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ERIC Number: ED166618
Record Type: Non-Journal
Publication Date: 1978-Jul
Oakland: Public Attitudes About Crime. A National Crime Survey Report.
The responses of Oakland residents to questions covering four topical areas, i.e., crime trends, fear of crime, residential problems and lifestyles, and local police performance, were analyzed from data collected in a 1974 attitudinal survey. Results indicated that: (1) almost 80% believed crime to be on the increase and half of these also felt crime to be on the rise in their neighborhood; (2) almost 61% felt their chances of being victimized were increasing; (3) approximately 82% rated police performance as "average" or "good;" and (4) very few felt that their neighborhood was crime-ridden. Additionally, where crime or the fear of crime had influenced attitudes and opinions, results indicated a more pronounced impact among women than men, among the elderly than the young, and among Whites than Blacks. Statistical data tables (N=37) are presented in the appendices. (Author)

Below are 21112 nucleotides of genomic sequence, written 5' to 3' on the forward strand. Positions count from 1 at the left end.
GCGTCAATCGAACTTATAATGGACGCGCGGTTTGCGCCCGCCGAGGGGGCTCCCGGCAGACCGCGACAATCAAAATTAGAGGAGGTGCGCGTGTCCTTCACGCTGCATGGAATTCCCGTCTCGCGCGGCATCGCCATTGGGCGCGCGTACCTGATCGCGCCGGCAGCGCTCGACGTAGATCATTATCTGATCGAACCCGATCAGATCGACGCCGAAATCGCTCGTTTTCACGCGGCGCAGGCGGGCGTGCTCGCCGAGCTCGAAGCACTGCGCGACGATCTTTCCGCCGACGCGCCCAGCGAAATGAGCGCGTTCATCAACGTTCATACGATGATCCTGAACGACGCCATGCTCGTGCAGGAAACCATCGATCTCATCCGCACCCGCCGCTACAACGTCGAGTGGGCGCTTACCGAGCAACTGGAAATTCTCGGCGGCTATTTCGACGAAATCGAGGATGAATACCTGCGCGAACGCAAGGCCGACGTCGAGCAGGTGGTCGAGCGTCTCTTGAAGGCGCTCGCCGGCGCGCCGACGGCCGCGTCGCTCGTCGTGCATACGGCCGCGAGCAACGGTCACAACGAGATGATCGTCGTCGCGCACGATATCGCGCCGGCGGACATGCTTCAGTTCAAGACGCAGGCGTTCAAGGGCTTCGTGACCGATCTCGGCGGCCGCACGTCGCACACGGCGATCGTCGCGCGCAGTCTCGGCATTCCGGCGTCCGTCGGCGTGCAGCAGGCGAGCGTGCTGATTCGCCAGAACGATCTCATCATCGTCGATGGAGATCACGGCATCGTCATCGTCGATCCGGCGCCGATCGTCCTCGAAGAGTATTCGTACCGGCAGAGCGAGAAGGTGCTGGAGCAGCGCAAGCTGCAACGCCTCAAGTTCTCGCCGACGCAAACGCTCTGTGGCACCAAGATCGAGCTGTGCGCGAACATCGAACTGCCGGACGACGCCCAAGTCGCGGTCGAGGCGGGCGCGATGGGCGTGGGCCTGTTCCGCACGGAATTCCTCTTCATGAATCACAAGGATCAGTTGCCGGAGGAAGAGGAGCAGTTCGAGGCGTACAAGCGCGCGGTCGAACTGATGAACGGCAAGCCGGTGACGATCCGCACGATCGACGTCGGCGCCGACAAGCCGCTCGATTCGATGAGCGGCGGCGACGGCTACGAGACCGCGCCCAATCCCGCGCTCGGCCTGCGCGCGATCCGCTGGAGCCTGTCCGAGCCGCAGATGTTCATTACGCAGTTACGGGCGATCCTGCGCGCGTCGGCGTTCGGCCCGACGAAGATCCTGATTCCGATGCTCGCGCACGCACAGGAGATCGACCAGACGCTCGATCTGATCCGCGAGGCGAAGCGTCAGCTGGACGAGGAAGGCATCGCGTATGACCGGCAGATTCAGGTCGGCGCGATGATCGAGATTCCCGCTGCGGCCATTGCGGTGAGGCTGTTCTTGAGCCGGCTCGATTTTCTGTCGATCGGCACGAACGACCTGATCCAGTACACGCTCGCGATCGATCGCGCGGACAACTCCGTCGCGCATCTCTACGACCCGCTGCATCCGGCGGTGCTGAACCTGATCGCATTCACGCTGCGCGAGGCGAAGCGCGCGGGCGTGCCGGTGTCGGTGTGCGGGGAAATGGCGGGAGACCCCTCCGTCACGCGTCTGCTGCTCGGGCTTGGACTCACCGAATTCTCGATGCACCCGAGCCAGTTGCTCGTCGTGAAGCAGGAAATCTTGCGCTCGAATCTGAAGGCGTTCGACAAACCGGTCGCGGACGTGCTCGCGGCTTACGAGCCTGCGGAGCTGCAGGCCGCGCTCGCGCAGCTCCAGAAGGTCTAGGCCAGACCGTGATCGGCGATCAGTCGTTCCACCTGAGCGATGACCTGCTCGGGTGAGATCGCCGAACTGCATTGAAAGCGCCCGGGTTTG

Descriptors: Age Differences, Community Problems, Crime, Criminals, Life Style, Police Community Relationship, Public Opinion, Racial Differences, Social Attitudes, Surveys, Trend Analysis
Superintendent of Documents, U.S. Government Printing Office, Washington, D.C. 20402 (027-000-00724-4)
Publication Type: Reports - Research
Education Level: N/A
Sponsor: National Inst. of Law Enforcement and Criminal Justice (Dept. of Justice/LEAA), Washington, DC.
Authoring Institution: N/A
Identifiers - Location: California (Oakland)